A more exoteric metric is GPA. Institutions are wont to encourage out-of-class participation, but not at the expense of academic progress. It follows that administrators would want to know the correlation between the frequency of experiential engagement and cumulative GPA. Figure 9 presents this correlation, revealing that (at least in this cohort) students with a higher number of experiences tend to have higher GPAs as well. Though still in a nascent phase of development, the rich information gleaned from this type of data analysis has powerful implications for institutional support structures like Academic Advising, whose staff members at Elon incorporate transcript extensions into conversations with students. Becky Olive-Taylor, associate dean of Academic Support and Advising, noted that
"Access to a student’s [experiential transcript] from the moment something appears on it until graduation is key to helping students consider how they are going to tell their story to employers and graduate schools. For the experienced academic advisor, the EET is another part of their toolkit when working with students. For new academic advisors, it is indispensable in that it provides a shared, concrete frame of reference to discuss adding meaningful co-curricular activity to a student’s undergraduate education."
If equipped with aggregated, longitudinal data about out-of-class engagement across a variety of categories and characteristics, advisors will have the requisite knowledge to engage in more fruitful one-to-one conversations with their students. Their recommendations for experiential additions become more targeted and reliable, and students’ understanding of curricular-professional alignment improves.
Change on the Horizon
The credentialing ecosystem in the United States continues to evolve. Institutions and collaboratives continue to create, refine, and replicate credentialing models of increasing complexity and interconnectedness, with standardization among these new credentials yet to emerge. Registrars must work with the offices of Student Life and technology support to evaluate their suite of credentials against those offered by peers and industry exemplars. As employers voice their opinions concerning the lack of information available on the academic transcript, institutions should update their records accordingly to ensure they continue to satisfy the needs of students and other stakeholders.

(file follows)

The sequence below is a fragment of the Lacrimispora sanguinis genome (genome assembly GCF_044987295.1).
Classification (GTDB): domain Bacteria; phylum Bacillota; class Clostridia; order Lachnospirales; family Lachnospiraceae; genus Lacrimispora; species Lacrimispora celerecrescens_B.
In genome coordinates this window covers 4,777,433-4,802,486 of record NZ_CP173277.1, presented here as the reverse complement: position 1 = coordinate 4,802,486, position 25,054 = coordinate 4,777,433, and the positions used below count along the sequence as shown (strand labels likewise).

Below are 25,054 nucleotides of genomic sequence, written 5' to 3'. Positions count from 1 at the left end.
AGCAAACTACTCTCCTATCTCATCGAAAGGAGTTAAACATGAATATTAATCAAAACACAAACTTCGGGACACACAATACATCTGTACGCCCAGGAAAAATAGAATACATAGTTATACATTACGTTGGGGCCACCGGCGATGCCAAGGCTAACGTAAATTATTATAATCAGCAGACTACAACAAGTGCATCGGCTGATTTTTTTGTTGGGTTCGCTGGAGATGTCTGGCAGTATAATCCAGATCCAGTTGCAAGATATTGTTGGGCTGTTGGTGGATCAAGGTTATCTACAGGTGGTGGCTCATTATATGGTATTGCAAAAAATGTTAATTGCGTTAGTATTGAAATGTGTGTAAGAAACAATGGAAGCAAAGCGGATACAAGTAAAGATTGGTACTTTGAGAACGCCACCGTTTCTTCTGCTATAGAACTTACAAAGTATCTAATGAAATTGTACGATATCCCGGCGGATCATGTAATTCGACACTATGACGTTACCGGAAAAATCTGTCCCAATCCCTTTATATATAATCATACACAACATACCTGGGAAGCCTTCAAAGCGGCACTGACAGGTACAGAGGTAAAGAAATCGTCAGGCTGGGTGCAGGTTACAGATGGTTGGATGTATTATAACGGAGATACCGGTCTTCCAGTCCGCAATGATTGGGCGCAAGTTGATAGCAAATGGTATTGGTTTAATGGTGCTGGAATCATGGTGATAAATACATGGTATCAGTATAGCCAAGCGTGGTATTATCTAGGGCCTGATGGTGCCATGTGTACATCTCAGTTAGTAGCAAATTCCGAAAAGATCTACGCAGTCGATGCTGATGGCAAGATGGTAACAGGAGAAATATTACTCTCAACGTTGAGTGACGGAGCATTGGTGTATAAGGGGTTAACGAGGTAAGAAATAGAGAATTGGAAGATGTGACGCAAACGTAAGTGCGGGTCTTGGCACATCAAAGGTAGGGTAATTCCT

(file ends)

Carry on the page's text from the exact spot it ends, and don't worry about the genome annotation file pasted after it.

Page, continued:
As data stewards of the entirety of the student population's academic data (including graduation requirements that may include co-curricular learning), the registrar possesses in-depth knowledge of the institution's linear and latticed learning pathways, common curricular challenges, and long-range enrollment patterns. Because they also orchestrate each term's master course schedule and liaise with a wide range of academic and administrative departments, registrars possess a unique perspective of the intersection between curricular and co-curricular learning. Campus registrars are therefore well-positioned to lend expertise to campus committees and to help expedite the implementation of new credentials, their complementary technologies, and data mining techniques.
Additionally, with an increasing array of credentials available from education providers across the country, administrators should expect to see new technologies designed to bridge the gaps between job seekers, students, workers, and employers. Projects underway, like Credential Engine's WorkIt, will allow learners to search for and compare credentials. Similarly, employers may soon be able to search for students based on a set of skills validated by a credential issuer, rather than relying on an academic transcript that simply lists courses taken. Imagine universally accessible systems that document lifelong learning regardless of pace, practice, or sponsor. Elon's Visual EXP will be joined in short order by many innovative credential extensions, as well as larger systems that accommodate their exchange. It is incumbent on registrars and other administrators to prepare for these changes, as their students will expect to receive credentials that tell their entire story.
- Jennifer Engle, "Answering the Call: Institutions and States Lead the Way Toward Better Measures of Postsecondary Performance," Bill & Melinda Gates Foundation, 2016, 7.
- George D. Kuh, High-Impact Educational Practices: What They Are, Who Has Access to Them, and Why They Matter (Washington, DC: American Association of Colleges and Universities, 2008).
- George D. Kuh and Ken O'Donnell, Ensuring Quality and Taking High-Impact Practices to Scale (Washington, DC: American Association of Colleges and Universities, 2013), 8.
- Kuh, High-Impact Educational Practices.
- Kuh and O'Donnell, Ensuring Quality and Taking High-Impact Practices to Scale, 5.
- Nancy Mann Jackson, "It's Electric: Getting Started with E-Transcripts," University Business, July 23, 2014.
- Jesse Parrish, Jack Fryer, and Rodney Parks, "Expanding the Academic Record: Revolutionizing Credentials for Today's Employers," NACE Journal, February 1, 2017.
Rodney L. Parks, PhD, is university registrar, Elon University.
Jesse Parrish is assistant registrar for Communications, Elon University.
© 2017 Rodney L. Parks and Jesse Parrish. The text of this article is licensed under Creative Commons BY-NC-ND 4.0.